That's the native ON/OFF contrast performance of the projector including its lens and optical block... The native ON/OFF contrast performance of the chipset itself is 500:1 - 800:1 :)

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Well it's lucky that everyone's seating, and all their seating, is not more than 6-8 feet in front of their screen, isn't it?

Oh, wait... :p



:wink:
I completely agree. Resolution has taken on a life of its own spurred on by the "more is better" mentality.

If you're in the business and the market is saturated with 4K monitors it's time to put the hype into hyperdrive and push 8K like crazy, whether anyone actually needs it in a home environment or not. It's the nature of the beast.

The trick is to make people want it -- even if they know better.
 

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Discussion Starter #213
Looks like my seating position is right at the beginning of where 8k would be worth it, my second row is in the middle of where 4k is worth it. Hey , it's just me.
What about your third row? Where is that with respect to things? :)

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For 8k to be worth it there will need to be additional visible picture improvement such as HDR has been for 4k. After all won’t the production still be mostly shot in 2k with perhaps in time more shot in 4k?
 
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For 8k to be worth it there will need to be additional visible picture improvement such as HDR has been for 4k. After all won’t the production still be mostly shot in 2k with perhaps in time more shot in 4k?
Currently a lot of films are captured in more than 4K resolution. The bottleneck is partly in editing but mostly special effects. It takes time and serious horsepower to make all the effects shots in 4K or higher. But it can be done. Oh, and not a lot of cinemas have upgraded to 4K. They are still mostly 2K.
 

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In short, it is a 6000 lumens rated lamp-based projector, which uses the same TI 0.67” 4M-Pixel-Shift Resolution 1-Chip DMD DLP chipset as is found within the entry level OPTOMA and BENQ projectors.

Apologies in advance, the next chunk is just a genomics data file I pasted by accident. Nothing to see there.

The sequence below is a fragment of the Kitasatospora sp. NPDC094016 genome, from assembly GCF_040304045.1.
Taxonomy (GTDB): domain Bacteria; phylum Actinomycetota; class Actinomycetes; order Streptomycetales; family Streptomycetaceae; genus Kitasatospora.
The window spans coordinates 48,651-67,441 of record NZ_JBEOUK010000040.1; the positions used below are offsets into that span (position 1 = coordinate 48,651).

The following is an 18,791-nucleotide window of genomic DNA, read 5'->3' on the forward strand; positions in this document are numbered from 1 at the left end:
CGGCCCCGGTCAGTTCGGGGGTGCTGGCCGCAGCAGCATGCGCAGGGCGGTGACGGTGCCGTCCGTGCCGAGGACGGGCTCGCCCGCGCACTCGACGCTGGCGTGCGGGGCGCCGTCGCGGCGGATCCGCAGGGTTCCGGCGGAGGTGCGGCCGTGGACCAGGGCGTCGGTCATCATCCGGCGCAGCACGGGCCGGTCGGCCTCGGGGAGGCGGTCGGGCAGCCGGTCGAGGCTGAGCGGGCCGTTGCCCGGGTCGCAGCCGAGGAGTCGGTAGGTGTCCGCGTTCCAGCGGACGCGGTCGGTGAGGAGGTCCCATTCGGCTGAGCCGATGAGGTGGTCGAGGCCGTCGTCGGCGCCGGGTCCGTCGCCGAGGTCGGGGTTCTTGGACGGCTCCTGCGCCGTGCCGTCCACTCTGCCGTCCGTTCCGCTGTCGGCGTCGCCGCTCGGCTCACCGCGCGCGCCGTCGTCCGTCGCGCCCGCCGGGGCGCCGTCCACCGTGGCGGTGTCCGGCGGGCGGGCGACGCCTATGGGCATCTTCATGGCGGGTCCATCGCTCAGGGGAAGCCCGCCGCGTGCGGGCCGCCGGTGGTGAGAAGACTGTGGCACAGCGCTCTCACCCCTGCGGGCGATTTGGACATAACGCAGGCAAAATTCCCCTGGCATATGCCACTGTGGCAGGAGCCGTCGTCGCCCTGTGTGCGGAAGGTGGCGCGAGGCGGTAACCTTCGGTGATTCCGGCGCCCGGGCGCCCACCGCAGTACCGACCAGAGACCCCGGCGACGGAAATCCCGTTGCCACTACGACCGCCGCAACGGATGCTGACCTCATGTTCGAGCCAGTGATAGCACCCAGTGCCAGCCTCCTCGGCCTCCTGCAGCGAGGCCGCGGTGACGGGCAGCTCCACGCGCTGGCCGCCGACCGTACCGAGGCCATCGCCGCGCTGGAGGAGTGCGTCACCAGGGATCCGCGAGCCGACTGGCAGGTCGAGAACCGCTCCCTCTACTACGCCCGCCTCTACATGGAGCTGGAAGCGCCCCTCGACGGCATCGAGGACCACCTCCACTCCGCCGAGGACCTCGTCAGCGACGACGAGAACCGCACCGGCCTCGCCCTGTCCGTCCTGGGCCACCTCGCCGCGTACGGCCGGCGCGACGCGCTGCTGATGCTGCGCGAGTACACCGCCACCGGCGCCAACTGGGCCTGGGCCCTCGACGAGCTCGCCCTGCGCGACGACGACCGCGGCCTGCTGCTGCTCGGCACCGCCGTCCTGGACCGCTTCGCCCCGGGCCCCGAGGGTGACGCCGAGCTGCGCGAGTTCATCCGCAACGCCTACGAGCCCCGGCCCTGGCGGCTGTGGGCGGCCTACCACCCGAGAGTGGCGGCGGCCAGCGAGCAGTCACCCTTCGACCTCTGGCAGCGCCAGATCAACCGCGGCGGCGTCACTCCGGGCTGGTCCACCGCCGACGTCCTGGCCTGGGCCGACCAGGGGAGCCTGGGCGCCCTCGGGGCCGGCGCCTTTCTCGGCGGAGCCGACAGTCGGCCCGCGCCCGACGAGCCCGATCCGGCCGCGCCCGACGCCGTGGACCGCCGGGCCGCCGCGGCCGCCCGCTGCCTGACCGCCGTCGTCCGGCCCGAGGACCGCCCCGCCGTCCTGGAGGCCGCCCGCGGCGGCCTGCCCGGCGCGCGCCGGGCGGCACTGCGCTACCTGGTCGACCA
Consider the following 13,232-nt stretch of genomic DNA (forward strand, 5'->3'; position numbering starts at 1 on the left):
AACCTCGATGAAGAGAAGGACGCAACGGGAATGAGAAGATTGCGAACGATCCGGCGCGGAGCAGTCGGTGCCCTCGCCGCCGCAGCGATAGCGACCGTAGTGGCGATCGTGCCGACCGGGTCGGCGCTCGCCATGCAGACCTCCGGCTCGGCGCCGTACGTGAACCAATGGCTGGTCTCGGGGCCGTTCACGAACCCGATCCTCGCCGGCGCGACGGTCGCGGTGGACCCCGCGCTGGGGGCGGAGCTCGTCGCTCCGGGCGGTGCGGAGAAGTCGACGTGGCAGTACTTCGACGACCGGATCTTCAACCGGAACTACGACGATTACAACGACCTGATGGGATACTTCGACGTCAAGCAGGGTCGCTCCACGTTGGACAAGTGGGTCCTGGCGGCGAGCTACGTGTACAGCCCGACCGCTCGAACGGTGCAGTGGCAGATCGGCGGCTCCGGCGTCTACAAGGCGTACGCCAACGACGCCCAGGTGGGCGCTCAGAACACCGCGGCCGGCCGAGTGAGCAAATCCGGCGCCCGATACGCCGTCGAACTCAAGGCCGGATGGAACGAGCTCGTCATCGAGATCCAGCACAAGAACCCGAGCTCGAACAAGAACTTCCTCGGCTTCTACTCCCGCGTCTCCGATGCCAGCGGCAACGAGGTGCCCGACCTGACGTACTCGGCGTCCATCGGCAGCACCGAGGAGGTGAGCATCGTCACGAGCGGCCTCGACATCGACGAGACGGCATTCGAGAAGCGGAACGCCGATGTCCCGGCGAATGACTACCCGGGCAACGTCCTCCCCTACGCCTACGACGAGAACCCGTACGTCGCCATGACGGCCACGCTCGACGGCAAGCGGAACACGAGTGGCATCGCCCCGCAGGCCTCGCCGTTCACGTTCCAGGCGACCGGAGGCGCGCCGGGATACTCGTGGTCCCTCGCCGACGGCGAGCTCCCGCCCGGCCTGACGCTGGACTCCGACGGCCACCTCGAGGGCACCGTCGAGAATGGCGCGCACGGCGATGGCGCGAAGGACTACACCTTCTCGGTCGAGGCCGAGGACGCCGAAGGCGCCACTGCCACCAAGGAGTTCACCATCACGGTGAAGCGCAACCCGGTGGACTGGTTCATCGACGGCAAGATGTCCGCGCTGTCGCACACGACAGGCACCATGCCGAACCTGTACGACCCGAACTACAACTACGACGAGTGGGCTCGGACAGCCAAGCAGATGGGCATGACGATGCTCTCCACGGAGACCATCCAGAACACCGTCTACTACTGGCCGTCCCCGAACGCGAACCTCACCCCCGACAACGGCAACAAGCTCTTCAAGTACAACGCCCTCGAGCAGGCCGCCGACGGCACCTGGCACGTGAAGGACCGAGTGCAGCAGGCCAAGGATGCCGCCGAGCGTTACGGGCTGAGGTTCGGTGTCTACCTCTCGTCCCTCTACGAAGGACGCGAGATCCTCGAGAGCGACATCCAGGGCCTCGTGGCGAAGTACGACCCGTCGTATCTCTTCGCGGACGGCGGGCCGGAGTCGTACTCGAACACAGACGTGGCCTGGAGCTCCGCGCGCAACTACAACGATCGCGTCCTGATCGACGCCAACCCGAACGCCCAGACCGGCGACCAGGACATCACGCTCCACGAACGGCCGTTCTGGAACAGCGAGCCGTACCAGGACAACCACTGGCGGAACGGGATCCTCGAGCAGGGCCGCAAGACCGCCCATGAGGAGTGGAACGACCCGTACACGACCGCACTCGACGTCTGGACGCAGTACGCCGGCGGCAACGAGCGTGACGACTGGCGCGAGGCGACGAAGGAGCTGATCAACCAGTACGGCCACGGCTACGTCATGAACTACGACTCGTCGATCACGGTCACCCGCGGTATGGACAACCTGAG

Actually Sim2 has been using Delta platforms also used by Vivitek, as well as Coretronic. BenQ was the only one that had the big first generation 4K XPR Technology Coretronic platform, with a lamp, the original Philips HLD set, and later the blu-laser-phoshor light sourced version. Casio entered the large venue market with its 5000 lumens version. Acer was the first to market with its lamp based version.

In the commecial market both Barco and Christie have been selling 3DMD pixel shifting 4k projectors for a few years now, purely based on cost, same for the smaller single dmd units. But given the price premium in HT buying a commercial native 4K projector might not be that much more expensive. Some are even saying the SRX-R608 is giving the native 4K DLP projectors a good run for their money.
 

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I dunno, I almost get it and from me it gets an "it's a shame but... meh". Lumagen isn't just about UHD / BD discs, a lot of folk use them with TV boxes etc. At 60p you're not doing 10bit RGB on even 18G HDMI, so is it that much of a limitation? Probably better to use 4:2:2 12 bit for everything (which is what it does). Otherwise you're losing bit depth at 60p to transfer pixels you could have decoded at the other end becasue they weren't unique in the source to start with.

MadVR is coming from a different angle, where PC support for what really is the standard for UHD 4:2:2 has actually been the afterthought. If you're doing 4k60p and in RGB you'll be doing it at 8 bit unless it sports HDMI 2.1...

Of course this particular product is a bit of a special case, as you only need 1080p outputs, but Lumagen haven't allowed for that combo (I think the previous 1080p products did have high bit depth RGB out, I recall seeing a 36bpp RGB option). It might now be a choice and it might be a limitation of the chips used or how they are hooked up, someone would have to ask @jrp .

It's funny to think though; who would have thought we'd care about 1080p projectors in 2019?! :)
The norm for broadcast 4K is 10 bit 4:2:0, so 60P works on HDMI 2.0a/b's 18 gigabit/s limit. One of the initial chipset developer had 4:2:2 as an option in its set-tops it seeded the market with, but only on the output chip that created it from the 4:2:0 signal, as decoded by its HEVC decoder chip. There is no-one willing to pay the bandwidth cost for going over 10 Bit, all broadcasts are limited to 10 bit 4:2:0, so the TV-boxes users have no use for higher that would not carry over a single link.
 

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We had another 3D viewing session with @Alan Gouger yesterday to dial in the Lumagen Darbee settings for 3D and 2D Blu-ray.
We were able to increase the apparent pop close to HDR levels. One of the movies we used was Everest, my wife hates heights and when we watched it a couple of days ago, she needed a drink to calm her nerves. It turns out Alan has a similar affinity, the 3D scenes were so deep it knocked him off his game as well. I believe Alan is now a full fledged 3D fan.